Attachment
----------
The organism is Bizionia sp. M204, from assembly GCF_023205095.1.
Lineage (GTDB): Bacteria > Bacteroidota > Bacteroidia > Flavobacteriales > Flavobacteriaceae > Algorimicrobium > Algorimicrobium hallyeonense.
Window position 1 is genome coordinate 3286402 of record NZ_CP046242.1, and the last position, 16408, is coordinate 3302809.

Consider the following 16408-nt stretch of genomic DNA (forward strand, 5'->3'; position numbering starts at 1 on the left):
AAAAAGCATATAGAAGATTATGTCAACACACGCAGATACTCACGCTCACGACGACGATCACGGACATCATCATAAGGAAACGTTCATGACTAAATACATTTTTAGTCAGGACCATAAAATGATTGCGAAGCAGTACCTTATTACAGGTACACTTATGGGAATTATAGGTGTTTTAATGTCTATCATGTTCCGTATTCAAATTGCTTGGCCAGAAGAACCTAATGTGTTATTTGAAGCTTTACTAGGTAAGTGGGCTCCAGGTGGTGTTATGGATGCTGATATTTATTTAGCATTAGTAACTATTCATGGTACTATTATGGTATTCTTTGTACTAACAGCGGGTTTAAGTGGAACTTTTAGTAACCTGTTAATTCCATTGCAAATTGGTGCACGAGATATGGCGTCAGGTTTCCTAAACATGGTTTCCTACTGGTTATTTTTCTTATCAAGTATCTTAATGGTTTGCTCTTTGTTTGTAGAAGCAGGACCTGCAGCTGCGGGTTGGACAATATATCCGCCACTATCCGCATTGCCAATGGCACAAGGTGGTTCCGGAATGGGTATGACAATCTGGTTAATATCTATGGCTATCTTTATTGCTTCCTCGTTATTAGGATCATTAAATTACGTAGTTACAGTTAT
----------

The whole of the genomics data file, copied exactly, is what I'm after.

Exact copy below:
The organism is Bizionia sp. M204, from assembly GCF_023205095.1.
Lineage (GTDB): Bacteria > Bacteroidota > Bacteroidia > Flavobacteriales > Flavobacteriaceae > Algorimicrobium > Algorimicrobium hallyeonense.
Window position 1 is genome coordinate 3286402 of record NZ_CP046242.1, and the last position, 16408, is coordinate 3302809.

Consider the following 16408-nt stretch of genomic DNA (forward strand, 5'->3'; position numbering starts at 1 on the left):
AAAAAGCATATAGAAGATTATGTCAACACACGCAGATACTCACGCTCACGACGACGATCACGGACATCATCATAAGGAAACGTTCATGACTAAATACATTTTTAGTCAGGACCATAAAATGATTGCGAAGCAGTACCTTATTACAGGTACACTTATGGGAATTATAGGTGTTTTAATGTCTATCATGTTCCGTATTCAAATTGCTTGGCCAGAAGAACCTAATGTGTTATTTGAAGCTTTACTAGGTAAGTGGGCTCCAGGTGGTGTTATGGATGCTGATATTTATTTAGCATTAGTAACTATTCATGGTACTATTATGGTATTCTTTGTACTAACAGCGGGTTTAAGTGGAACTTTTAGTAACCTGTTAATTCCATTGCAAATTGGTGCACGAGATATGGCGTCAGGTTTCCTAAACATGGTTTCCTACTGGTTATTTTTCTTATCAAGTATCTTAATGGTTTGCTCTTTGTTTGTAGAAGCAGGACCTGCAGCTGCGGGTTGGACAATATATCCGCCACTATCCGCATTGCCAATGGCACAAGGTGGTTCCGGAATGGGTATGACAATCTGGTTAATATCTATGGCTATCTTTATTGCTTCCTCGTTATTAGGATCATTAAATTACGTAGTTACAGTTAT